There is plenty of beauty left on this planet. Yet, ugliness seems to be the stronger current, subsidized as it is by the machinery of capital and encouraged by those who serve that almighty mammon. Meanwhile, while these slaves to mammon wage their wars and ravage the planet, they work to place whatever beauty remains behind tollbooths and fences, hoarding the remaining beauty for those who can afford it. This process, called neoliberalism, privatizes national parkland and forests directly or by selling naming rights, maintenance and other elements involved in preserving parkland to corporate enterprises. Often, those corporations are involved in activities diametrically opposed to the park’s livelihood (i.e. logging industry maintaining national forests.) As for human beauty itself, not only does it come at a price, but it too is homogenized into a few models. Those who wish to fulfil the corporate ideal of beauty pay for synthetic assistance in the matter.

Even history, no matter how gruesome, is repackaged and sold. A recent example of this recently occurred in the US. First, the history. In May 1970 during protests against the US invasion of Cambodia four students were murdered by troops firing into the crowd of protesters. This action by the troops created an upsurge in already burgeoning protests and the shutdown of over one-third of the university and college campuses in the US. While other countries have experienced much worse scenes of murder and mayhem at the hands of police and military forces on their university campuses, the murder of these four students remains the most deadly police action against student protesters in US history. So, after forty-four years, the corporate clothing chain Urban Outfitters decided to cash in on this incident by designing and selling a sweatshirt featuring the Kent State University logo and several blood-colored spots designed to look like bloodstains. Naturally, the company told the media that it wished to remind its customers of this tragedy. In reality, it was all about the money. By turning this moment of history into a sweatshirt, Urban Outfitters trivialized the deaths, the protests, and the antiwar movement itself. It also received a lot of free advertising.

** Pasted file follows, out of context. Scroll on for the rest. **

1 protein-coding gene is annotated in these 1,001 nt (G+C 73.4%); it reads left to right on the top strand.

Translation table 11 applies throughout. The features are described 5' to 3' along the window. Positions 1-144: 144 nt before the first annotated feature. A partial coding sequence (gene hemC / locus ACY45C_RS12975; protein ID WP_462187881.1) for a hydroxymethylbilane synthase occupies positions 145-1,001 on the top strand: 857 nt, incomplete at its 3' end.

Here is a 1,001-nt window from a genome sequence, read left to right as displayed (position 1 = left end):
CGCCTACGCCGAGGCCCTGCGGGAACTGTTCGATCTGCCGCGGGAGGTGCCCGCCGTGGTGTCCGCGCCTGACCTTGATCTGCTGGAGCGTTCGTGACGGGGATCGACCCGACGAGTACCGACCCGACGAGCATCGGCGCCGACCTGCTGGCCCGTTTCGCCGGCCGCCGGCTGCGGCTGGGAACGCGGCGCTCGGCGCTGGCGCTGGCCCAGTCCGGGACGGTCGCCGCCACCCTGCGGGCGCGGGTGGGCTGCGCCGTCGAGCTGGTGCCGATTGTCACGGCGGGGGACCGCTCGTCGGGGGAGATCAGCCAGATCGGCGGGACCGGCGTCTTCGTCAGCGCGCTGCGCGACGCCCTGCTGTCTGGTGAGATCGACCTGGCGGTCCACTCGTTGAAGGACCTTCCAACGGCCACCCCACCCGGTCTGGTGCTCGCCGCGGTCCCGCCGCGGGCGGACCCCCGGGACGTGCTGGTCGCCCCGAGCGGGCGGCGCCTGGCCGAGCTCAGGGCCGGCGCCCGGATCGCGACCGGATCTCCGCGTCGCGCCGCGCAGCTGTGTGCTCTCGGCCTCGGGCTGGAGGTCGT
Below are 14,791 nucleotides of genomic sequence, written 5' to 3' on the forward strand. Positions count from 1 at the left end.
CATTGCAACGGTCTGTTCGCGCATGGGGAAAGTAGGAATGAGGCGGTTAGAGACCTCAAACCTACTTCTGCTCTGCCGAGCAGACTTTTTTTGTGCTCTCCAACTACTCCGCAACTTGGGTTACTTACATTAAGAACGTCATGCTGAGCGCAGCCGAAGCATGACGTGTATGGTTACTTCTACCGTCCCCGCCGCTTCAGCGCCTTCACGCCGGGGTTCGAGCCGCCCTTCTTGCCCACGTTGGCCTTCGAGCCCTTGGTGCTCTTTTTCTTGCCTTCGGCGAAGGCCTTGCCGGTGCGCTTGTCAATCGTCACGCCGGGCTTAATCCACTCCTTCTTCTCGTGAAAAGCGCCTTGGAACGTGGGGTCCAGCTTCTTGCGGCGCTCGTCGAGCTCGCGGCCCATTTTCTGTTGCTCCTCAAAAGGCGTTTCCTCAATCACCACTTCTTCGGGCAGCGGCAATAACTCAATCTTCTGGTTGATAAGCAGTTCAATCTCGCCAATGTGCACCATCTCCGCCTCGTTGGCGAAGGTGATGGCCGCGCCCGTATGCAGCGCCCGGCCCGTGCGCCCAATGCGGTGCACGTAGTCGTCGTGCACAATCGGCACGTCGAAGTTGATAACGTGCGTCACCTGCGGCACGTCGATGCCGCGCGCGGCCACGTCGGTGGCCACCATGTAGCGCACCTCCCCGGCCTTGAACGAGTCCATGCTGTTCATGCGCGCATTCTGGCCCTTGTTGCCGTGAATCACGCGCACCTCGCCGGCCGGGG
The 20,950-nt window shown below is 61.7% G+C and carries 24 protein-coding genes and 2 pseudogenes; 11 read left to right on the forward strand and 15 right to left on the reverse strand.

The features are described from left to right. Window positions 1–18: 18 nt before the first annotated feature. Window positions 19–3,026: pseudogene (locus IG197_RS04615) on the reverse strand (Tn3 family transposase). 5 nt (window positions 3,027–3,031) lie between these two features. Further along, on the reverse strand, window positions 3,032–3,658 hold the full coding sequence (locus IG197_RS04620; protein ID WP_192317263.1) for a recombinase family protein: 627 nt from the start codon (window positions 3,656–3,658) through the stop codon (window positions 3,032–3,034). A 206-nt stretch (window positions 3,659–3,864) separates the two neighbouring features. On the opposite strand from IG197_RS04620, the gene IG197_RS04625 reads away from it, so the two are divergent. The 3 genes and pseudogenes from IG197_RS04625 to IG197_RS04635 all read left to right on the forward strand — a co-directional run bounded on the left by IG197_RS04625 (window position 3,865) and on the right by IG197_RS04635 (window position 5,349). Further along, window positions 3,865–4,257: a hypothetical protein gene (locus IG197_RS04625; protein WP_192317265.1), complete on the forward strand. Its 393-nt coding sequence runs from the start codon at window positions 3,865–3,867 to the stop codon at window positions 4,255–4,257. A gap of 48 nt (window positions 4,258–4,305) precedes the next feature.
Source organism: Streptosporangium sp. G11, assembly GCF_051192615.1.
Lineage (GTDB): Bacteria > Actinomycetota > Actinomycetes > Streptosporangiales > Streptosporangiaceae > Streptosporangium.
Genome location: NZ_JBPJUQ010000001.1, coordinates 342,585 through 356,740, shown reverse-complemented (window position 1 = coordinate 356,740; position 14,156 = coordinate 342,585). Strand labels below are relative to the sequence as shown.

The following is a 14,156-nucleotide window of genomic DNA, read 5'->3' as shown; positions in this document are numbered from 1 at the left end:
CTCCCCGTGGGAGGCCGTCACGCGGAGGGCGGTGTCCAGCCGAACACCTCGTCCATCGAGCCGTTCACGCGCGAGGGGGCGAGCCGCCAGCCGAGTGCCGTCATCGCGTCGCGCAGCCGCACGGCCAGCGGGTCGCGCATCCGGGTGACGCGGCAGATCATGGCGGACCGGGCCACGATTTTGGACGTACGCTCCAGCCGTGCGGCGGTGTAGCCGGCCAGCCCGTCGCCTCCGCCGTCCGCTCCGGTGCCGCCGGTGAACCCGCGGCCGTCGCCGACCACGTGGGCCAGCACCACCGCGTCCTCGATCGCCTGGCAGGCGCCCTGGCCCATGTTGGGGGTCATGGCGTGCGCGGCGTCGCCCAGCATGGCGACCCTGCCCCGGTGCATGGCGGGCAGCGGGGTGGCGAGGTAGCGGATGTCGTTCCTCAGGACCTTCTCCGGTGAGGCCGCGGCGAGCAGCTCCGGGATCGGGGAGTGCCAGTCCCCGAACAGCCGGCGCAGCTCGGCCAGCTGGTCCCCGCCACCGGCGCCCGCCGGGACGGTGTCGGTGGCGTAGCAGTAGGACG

In closing, let me return to my previous comment regarding athletes and domestic violence. The politicians and media commentators who have filled the airwaves with statements blaming the professional sports leagues for their avoidance of NFL player Ray Rice’s wife-beating until a video was released have barely acknowledged the more fundamental violence in capitalist culture. Beyond the fact of a sport that emphasizes brutality is a culture based on predation and death. Virtually every politician, male or female, who called the US National Football League on the carpet for its lukewarm policing of its players involved in domestic violence, has ultimately supported every US military adventure. Some like Senator Elizabeth Warren of Massachusetts also vocalized support for the recent Israeli attacks on hospitals and schools. And she did so without any apparent understanding of the dissonance between that support and her opposition to women being beaten by their partners.

Like I said a few hundred words ago: the sense of disconnect is unreal.

Ron Jacobs is the author of a series of crime novels called The Seventies Series.  All the Sinners, Saints, is the third novel in the series. He is also the author of  The Way the Wind Blew: a History of the Weather Underground . Jacobs’ essay on Big Bill Broonzy is featured in CounterPunch’s collection on music, art and sex, Serpents in the Garden.    He is a contributor to Hopeless: Barack Obama and the Politics of Illusion, published by AK Press. His book Daydream Sunset: Sixties Counterculture in the Seventies will be published by Counterpunch. He can be reached at: ronj1955@gmail.com.

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Ron Jacobs is the author of Daydream Sunset: Sixties Counterculture in the Seventies published by CounterPunch Books. His latest offering is a pamphlet titled Capitalism: Is the Problem.  He lives in Vermont. He can be reached at: ronj1955@gmail.com.